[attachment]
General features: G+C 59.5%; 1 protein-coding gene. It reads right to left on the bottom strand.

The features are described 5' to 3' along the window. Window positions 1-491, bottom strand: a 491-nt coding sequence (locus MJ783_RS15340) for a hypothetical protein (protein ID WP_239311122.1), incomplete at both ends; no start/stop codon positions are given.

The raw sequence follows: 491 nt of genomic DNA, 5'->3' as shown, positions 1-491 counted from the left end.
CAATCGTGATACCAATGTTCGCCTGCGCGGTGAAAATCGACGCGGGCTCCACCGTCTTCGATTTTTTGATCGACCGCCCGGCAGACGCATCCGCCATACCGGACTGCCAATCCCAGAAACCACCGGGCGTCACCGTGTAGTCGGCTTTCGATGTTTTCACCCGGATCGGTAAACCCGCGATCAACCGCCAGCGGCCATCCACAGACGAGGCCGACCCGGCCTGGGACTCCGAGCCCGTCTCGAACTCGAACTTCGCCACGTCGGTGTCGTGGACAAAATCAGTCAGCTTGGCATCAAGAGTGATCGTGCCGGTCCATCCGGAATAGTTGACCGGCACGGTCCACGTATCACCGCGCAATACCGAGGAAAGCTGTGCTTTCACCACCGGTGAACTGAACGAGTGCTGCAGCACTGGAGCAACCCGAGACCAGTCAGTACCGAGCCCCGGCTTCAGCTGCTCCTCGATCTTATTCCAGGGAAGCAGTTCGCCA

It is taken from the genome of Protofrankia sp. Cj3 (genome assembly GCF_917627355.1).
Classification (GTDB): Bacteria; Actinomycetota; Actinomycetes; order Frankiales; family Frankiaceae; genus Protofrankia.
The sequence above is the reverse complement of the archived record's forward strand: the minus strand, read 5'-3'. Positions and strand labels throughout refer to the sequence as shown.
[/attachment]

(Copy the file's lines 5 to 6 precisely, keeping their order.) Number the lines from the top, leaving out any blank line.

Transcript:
It is taken from the genome of Protofrankia sp. Cj3 (genome assembly GCF_917627355.1).
Classification (GTDB): Bacteria; Actinomycetota; Actinomycetes; order Frankiales; family Frankiaceae; genus Protofrankia.